DUSSELDORF, Germany (VN) — The untimely crumbling of Richie Porte’s BMC team at his final pre-Tour test, the Critérium du Dauphiné, begs the question: You’re strong enough, Richie, but is your team?
The inquiry lingers in the final days before the 2017 Tour de France begins. BMC is up against a formidable opponent in Chris Froome’s Team Sky. There is consensus that the British outfit is the strongest team in the race. BMC is nonetheless confident.
“I think we picked the right team,” Porte said. His eyes remain on the podium. “I’ll do my best to get there.”
There’s no ignoring what happened at the Dauphiné, though. Porte came into the final stage with 1:02 on Chris Froome and 1:15 on Astana’s Jakob Fuglsang. He was, by Froome’s own account, the strongest rider in the race. Yet by the finish of the short, 115km final stage, Porte lost yellow by 10 seconds. Due to tactics and teams, the strongest rider in the race didn’t win.
Porte largely blames the day on “negative” tactics of his opponents. Chris Froome, in particular, seemed to be riding against his old Sky teammate and frequent training partner. Froome attacked Porte over the top of the penultimate climb, then pulled the group ahead even when it was clear his own chances to win were slim.
Those tactics, though, were just bike racing. The fact remains that the presence of even a single BMC teammate in the finale would likely have saved Porte’s Dauphiné. None were there.
“We were incredible the day before, on Alpe d’Huez stage, the guys were incredible,” Porte said in Thursday’s pre-Tour press conference. “It’s a shame the race panned out like that. You learn from experiences like that.
“If people gang up on you then it’s going to make for hard racing. I think it’s going to be … hopefully nothing like that happens again. The Tour de France is a different race, there’s always someone with interest in the stage, so hopefully that was an isolated experience.”
BMC management picked its nine-rider Tour squad — Porte and his eight rolling bodyguards — more than six months ago. It didn’t put them on a long list, just the list. The nine were given their marching orders: Be ready for the Tour. They knew then what lay ahead and had the time to prepare accordingly. “Everybody is healthy and ready to go. We’ve been lucky,” said manager Jim Ochowicz. “The plan was made then, and the plan is now in fruition. We’re going into the Tour with a group we’ve prepared for six and a half months.”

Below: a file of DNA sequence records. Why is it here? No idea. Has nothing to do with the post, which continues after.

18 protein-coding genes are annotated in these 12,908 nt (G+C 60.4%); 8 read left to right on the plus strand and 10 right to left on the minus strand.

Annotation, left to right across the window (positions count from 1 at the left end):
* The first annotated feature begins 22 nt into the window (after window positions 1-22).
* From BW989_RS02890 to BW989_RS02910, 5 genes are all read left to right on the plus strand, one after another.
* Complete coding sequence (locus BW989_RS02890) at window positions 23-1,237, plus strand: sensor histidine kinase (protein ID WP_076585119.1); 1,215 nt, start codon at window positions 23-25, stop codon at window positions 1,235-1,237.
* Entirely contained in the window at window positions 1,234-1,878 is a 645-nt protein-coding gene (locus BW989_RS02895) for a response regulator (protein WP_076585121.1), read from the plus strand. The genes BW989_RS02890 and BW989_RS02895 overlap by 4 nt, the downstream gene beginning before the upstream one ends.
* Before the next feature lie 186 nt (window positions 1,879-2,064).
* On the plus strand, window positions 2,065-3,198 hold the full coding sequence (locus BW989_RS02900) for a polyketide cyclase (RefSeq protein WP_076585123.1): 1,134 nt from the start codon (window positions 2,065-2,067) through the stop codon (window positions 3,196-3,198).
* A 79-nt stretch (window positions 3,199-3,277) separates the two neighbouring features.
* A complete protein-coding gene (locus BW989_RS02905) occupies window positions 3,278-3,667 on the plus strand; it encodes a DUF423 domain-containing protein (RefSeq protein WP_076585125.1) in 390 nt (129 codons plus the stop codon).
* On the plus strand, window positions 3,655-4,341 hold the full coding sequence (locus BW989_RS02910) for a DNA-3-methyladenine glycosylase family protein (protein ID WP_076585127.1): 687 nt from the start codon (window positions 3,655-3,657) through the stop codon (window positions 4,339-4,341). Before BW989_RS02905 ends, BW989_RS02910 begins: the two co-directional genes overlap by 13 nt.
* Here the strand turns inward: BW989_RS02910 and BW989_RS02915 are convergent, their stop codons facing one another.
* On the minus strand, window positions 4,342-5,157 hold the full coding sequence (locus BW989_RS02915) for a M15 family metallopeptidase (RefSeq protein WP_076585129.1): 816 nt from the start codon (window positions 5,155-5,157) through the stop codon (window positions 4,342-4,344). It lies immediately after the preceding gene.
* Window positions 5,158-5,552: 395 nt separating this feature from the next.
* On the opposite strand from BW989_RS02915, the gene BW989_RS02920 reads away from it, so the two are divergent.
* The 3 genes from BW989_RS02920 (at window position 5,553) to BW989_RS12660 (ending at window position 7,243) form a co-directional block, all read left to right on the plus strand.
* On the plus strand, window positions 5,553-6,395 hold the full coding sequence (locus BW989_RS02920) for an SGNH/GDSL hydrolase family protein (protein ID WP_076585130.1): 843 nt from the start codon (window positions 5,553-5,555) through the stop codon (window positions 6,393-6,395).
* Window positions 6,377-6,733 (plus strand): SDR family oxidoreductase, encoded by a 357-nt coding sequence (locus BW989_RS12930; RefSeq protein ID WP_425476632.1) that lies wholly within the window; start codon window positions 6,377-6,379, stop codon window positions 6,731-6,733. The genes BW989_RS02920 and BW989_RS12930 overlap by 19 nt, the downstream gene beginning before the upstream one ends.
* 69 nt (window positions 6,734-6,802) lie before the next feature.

Hope is one thing, preparation is another. BMC left few stones unturned in the quest to minimize time-sapping road incidents that could derail Porte’s hopes. Remember Porte’s untimely flat in the Tour’s stage 2 last year? It lost him 1:45, largely because his team wasn’t ready with a new wheel. Tejay van Garderen was up the road, chasing his own chances. Others were too far behind. BMC ditched the dual-leader plan and Ochowicz asked the Tour team to learn the art of the wheel change at three recent training camps. Under simulated race conditions, each rider practiced jumping off their own bike to give Porte a wheel. “It’s really whoever is closest,” Ochowicz said. “Now they know can do it in 12 seconds.”
Tour winner Cadel Evans, who took his yellow with BMC, sees a team ready to take on the Tour’s key moments. Porte will have “great support in the mountains,” Evans said. “I don’t know if they will be the strongest team in the mountains, but they will be right up there.”
“So far they have come to the start of the Tour better than I hoped — with more race wins, more team cohesion and a stronger team than even I had hoped,” he added. “But it is all to be played out on the road.”
Will Porte’s BMC team be stronger than Sky? That’s unlikely. Froome will have Mikel Nieve, Mikel Landa, and Sergio Henao while the only pure climber on Porte’s roster is Caruso. BMC’s Nicholas Roche will be there in key moments, too; he’s a good match for Sky’s Geraint Thomas. On the whole, the climbing edge goes to Team Sky.
It’s a tricky course to prepare for, though, with few mountaintop finishes, no team time trial, and a plethora of transition stages. “It’s a lot of climbing, a lot of gaps in between climbs,” Ochowicz said. “Some are summit finishes, some are descents — we have multi-talents here. We think we can deal with the unknowns and also deal our own cards when we need to.” Sky has a few rouleur types, Christian Knees, Vasil Kyrienka, and Luke Rowe, but BMC can match them, if not exceed them.
“We don’t just have a classics rider, we have the world’s best classics rider in Greg [Van Avermaet],” Porte said. And he’s right; the Olympic champion could play a crucial role at the race’s more important transitions, and in getting Porte to the mountains unscathed.
The climbing edge goes to Sky, but BMC may offer better protection for its leader, and more well-rounded support. Perhaps that’s why the team sounds so confident. “Something is going to happen to everybody in this bike race, even the winner,” Ochowicz said. “Nobody is going to get through this race without getting through something they have to deal with. The better ones take it easy, relax, regroup, the teammates are here to help. Reevaluate, reset the dial, and get back to business as soon as possible.” His team, he thinks, is ready to do just that.